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Year: 2000
Director: Ridley Scott
In Gladiator, Sir Ridley Scott shamelessly leans on the glitz of Hollyrome; it’s a shallow, overused trope, but if you can stomach the utter film’s veneer of historical fakery, you’ll be rewarded with some absolutely spectacular bloodshed. Here, too, Gladiator wrestles with issues of accuracy – particularly in its opening fracas – but when swordplay and siege is this well staged, you’re on the wrong side of cinema if you dare reach for your Latin textbooks. Whether on the battlefield or in the arena, Gladiator’s magnificently orchestrated violence will keep you held firmly in its crimson-streaked thrall; you will be entertained.—Andy Crump

16. Dumbo

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Year: 1941
Director: Ben Sharpsteen
Featuring everybody’s favorite lovable misfit, Dumbo was one of Disney’s earlier animated successes. Although it’s filled with creepy, psychedelic elephant trips, it’s a classic feel-good film that teaches lessons of acceptance and the celebration of people’s differences. Every kid should see it at least once.—Eric Gossett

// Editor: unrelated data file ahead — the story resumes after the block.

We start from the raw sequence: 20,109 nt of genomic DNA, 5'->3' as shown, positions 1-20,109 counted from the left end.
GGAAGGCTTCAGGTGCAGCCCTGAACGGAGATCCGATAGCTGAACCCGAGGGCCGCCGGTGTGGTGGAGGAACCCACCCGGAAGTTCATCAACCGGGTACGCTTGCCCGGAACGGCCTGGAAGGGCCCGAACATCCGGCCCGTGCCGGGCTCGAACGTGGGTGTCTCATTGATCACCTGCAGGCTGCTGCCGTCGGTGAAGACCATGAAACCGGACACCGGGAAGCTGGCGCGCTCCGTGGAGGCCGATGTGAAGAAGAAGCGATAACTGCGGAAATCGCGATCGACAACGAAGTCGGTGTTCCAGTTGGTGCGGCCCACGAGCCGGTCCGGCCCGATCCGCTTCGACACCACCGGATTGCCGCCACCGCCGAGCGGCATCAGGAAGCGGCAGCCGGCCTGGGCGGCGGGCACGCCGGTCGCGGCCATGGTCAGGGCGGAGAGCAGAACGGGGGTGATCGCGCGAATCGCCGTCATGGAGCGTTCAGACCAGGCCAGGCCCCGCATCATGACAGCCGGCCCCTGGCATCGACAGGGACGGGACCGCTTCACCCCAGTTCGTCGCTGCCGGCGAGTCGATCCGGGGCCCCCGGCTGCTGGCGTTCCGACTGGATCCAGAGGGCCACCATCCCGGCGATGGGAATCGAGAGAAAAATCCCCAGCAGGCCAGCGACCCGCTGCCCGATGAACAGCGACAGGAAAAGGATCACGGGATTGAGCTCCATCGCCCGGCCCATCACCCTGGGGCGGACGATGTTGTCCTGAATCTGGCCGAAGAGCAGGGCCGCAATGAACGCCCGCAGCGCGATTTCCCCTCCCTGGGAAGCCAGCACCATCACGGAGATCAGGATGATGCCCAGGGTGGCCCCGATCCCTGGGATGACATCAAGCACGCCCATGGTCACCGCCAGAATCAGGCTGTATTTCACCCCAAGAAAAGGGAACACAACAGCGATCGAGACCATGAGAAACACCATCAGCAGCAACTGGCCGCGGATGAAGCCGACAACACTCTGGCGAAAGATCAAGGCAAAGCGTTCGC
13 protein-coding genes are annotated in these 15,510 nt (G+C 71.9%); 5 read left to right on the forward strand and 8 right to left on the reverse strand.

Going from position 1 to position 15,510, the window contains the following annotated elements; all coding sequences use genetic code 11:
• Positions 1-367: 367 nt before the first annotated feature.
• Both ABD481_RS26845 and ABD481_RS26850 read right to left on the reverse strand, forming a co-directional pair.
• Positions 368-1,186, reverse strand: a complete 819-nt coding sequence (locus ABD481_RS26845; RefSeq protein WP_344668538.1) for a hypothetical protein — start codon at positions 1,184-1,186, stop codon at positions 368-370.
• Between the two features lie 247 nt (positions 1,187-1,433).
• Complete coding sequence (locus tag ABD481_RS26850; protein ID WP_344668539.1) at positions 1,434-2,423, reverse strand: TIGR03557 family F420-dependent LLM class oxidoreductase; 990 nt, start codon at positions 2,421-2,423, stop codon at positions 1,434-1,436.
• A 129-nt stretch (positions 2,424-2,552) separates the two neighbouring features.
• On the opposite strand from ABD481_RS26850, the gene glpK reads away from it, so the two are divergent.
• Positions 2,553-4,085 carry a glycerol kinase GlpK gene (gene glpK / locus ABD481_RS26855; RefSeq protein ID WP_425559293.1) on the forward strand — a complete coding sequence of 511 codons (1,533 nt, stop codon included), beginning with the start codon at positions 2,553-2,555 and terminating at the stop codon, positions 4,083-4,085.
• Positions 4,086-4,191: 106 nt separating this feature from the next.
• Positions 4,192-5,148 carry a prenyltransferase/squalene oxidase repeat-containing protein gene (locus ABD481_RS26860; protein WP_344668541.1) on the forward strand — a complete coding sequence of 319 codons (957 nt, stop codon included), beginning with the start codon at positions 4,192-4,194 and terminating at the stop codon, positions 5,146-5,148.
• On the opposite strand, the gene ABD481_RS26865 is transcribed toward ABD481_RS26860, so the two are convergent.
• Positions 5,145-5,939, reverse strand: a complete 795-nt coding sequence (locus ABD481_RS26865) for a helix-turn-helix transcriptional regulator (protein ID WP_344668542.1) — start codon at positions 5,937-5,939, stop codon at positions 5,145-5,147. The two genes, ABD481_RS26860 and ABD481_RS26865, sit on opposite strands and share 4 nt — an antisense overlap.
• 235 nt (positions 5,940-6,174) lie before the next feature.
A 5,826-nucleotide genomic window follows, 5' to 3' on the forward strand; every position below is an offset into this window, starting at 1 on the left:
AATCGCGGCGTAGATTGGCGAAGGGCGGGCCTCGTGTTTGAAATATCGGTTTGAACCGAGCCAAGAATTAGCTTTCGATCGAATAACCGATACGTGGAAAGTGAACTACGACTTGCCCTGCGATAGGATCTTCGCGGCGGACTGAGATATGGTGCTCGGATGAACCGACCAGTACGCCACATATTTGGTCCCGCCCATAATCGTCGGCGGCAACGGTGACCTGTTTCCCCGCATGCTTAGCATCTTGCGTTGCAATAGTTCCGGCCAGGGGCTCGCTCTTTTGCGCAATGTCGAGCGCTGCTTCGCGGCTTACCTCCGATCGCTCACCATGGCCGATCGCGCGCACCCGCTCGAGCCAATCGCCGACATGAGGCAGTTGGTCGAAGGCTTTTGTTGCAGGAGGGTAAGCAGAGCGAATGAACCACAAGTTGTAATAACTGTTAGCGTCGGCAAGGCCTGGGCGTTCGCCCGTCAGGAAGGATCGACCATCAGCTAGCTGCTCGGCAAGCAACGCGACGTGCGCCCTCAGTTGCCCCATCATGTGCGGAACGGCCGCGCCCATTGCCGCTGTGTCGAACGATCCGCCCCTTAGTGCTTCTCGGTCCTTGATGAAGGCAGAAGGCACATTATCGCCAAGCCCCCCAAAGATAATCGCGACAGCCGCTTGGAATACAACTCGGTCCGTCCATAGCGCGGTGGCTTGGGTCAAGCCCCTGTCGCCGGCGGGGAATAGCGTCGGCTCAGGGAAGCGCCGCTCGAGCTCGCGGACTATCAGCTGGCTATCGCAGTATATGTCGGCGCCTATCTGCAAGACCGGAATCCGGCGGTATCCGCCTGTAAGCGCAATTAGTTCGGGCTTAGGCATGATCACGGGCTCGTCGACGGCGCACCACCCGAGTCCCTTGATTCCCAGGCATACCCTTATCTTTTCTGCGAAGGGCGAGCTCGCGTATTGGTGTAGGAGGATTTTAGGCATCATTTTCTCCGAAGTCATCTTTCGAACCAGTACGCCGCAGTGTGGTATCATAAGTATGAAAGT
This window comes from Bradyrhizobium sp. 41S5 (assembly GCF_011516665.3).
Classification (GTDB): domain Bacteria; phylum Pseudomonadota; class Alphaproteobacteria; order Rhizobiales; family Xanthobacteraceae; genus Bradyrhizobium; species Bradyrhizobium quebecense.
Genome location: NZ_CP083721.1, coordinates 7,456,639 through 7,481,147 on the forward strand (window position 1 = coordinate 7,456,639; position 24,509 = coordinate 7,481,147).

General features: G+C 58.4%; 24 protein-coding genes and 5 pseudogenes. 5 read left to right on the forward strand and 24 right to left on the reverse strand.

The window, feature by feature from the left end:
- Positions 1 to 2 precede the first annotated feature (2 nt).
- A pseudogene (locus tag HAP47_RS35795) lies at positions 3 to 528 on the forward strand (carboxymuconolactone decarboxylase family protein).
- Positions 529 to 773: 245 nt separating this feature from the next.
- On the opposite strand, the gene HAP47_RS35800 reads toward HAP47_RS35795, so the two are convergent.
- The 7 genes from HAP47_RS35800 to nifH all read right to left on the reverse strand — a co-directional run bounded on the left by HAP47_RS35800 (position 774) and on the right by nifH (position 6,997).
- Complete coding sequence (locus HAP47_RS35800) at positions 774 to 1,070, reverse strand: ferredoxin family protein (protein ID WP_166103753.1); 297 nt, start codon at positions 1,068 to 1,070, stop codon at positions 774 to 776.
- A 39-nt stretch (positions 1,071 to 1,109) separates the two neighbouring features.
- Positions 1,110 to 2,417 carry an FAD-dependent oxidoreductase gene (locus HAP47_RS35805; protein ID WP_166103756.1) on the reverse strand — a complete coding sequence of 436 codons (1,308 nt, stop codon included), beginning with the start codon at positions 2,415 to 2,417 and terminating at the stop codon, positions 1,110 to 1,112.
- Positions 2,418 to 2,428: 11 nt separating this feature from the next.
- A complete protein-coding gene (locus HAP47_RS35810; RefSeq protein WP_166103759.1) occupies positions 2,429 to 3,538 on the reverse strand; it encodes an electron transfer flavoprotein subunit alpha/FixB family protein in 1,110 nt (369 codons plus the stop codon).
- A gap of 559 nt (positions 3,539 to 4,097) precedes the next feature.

17. James and the Giant Peach

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Year: 1996
Director: Henry Selick
When we think of Roald Dahl films, some of the first to come to mind are The Iron Giant, Willy Wonka & The Chocolate Factory, Matilda, The Fantastic Mr. Fox and this one. But the list also includes the James Bond film, You Only Live Twice in 1967. Point is, the man could write a good story. He refused to allow an animated film to be made when he was alive, but his widow was thrilled with what Tim Burton did with James and the Giant Peach, and believes Roald would have been too.—Josh Jackson

18. The Rescuers

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Year: 1977
Directors: John Lounsbery, Wolfgang Reitherman, Art Stevens
A bright spot between The Jungle Book, released in 1967 just after Walt Disney’s death and his company’s renaissance with 1989’s The Little Mermaid, The Rescuers took four years and $8 million, time and money reflected in the quality of the production. Based on a pair of Margery Sharp fantasy novels, the story tracks a pair of mice, Bernard (Bob Newhart) and Miss Bianco (Eva Gabor) as they travel the Devil’s Bayou in search of a missing child. It’s a charming tale celebrating the little guys with big hearts.—Josh Jackson

19. Pocahontas

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Year: 1995
Directors: Mike Gabriel, Eric Goldberg